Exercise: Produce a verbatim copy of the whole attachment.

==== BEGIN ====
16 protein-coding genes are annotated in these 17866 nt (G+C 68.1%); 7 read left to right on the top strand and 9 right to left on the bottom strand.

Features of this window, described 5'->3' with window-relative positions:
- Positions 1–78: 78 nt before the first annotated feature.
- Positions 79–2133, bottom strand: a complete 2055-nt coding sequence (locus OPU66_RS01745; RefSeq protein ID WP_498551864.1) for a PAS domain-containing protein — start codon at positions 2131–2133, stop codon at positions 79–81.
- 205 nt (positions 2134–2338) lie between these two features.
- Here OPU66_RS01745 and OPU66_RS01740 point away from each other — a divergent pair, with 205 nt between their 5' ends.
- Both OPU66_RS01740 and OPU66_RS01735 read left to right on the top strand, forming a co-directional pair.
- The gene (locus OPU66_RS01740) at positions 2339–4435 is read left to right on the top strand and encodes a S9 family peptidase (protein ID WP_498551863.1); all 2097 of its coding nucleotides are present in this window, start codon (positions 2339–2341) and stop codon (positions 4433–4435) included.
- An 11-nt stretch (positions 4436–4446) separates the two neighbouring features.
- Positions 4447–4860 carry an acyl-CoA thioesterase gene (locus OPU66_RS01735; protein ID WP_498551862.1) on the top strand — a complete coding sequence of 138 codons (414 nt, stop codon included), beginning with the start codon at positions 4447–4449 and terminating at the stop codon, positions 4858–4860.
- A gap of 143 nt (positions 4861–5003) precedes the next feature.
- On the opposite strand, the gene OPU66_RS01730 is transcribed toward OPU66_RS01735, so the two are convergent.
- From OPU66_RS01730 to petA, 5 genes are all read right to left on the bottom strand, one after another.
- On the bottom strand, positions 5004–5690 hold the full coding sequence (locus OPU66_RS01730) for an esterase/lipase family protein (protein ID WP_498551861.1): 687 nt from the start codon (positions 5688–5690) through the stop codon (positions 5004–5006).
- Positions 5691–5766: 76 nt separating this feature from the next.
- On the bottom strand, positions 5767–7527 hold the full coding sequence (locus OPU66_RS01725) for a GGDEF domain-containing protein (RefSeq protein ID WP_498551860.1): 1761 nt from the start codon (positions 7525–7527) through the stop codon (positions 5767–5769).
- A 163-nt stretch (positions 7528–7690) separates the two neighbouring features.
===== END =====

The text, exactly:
16 protein-coding genes are annotated in these 17866 nt (G+C 68.1%); 7 read left to right on the top strand and 9 right to left on the bottom strand.

Features of this window, described 5'->3' with window-relative positions:
- Positions 1–78: 78 nt before the first annotated feature.
- Positions 79–2133, bottom strand: a complete 2055-nt coding sequence (locus OPU66_RS01745; RefSeq protein ID WP_498551864.1) for a PAS domain-containing protein — start codon at positions 2131–2133, stop codon at positions 79–81.
- 205 nt (positions 2134–2338) lie between these two features.
- Here OPU66_RS01745 and OPU66_RS01740 point away from each other — a divergent pair, with 205 nt between their 5' ends.
- Both OPU66_RS01740 and OPU66_RS01735 read left to right on the top strand, forming a co-directional pair.
- The gene (locus OPU66_RS01740) at positions 2339–4435 is read left to right on the top strand and encodes a S9 family peptidase (protein ID WP_498551863.1); all 2097 of its coding nucleotides are present in this window, start codon (positions 2339–2341) and stop codon (positions 4433–4435) included.
- An 11-nt stretch (positions 4436–4446) separates the two neighbouring features.
- Positions 4447–4860 carry an acyl-CoA thioesterase gene (locus OPU66_RS01735; protein ID WP_498551862.1) on the top strand — a complete coding sequence of 138 codons (414 nt, stop codon included), beginning with the start codon at positions 4447–4449 and terminating at the stop codon, positions 4858–4860.
- A gap of 143 nt (positions 4861–5003) precedes the next feature.
- On the opposite strand, the gene OPU66_RS01730 is transcribed toward OPU66_RS01735, so the two are convergent.
- From OPU66_RS01730 to petA, 5 genes are all read right to left on the bottom strand, one after another.
- On the bottom strand, positions 5004–5690 hold the full coding sequence (locus OPU66_RS01730) for an esterase/lipase family protein (protein ID WP_498551861.1): 687 nt from the start codon (positions 5688–5690) through the stop codon (positions 5004–5006).
- Positions 5691–5766: 76 nt separating this feature from the next.
- On the bottom strand, positions 5767–7527 hold the full coding sequence (locus OPU66_RS01725) for a GGDEF domain-containing protein (RefSeq protein ID WP_498551860.1): 1761 nt from the start codon (positions 7525–7527) through the stop codon (positions 5767–5769).
- A 163-nt stretch (positions 7528–7690) separates the two neighbouring features.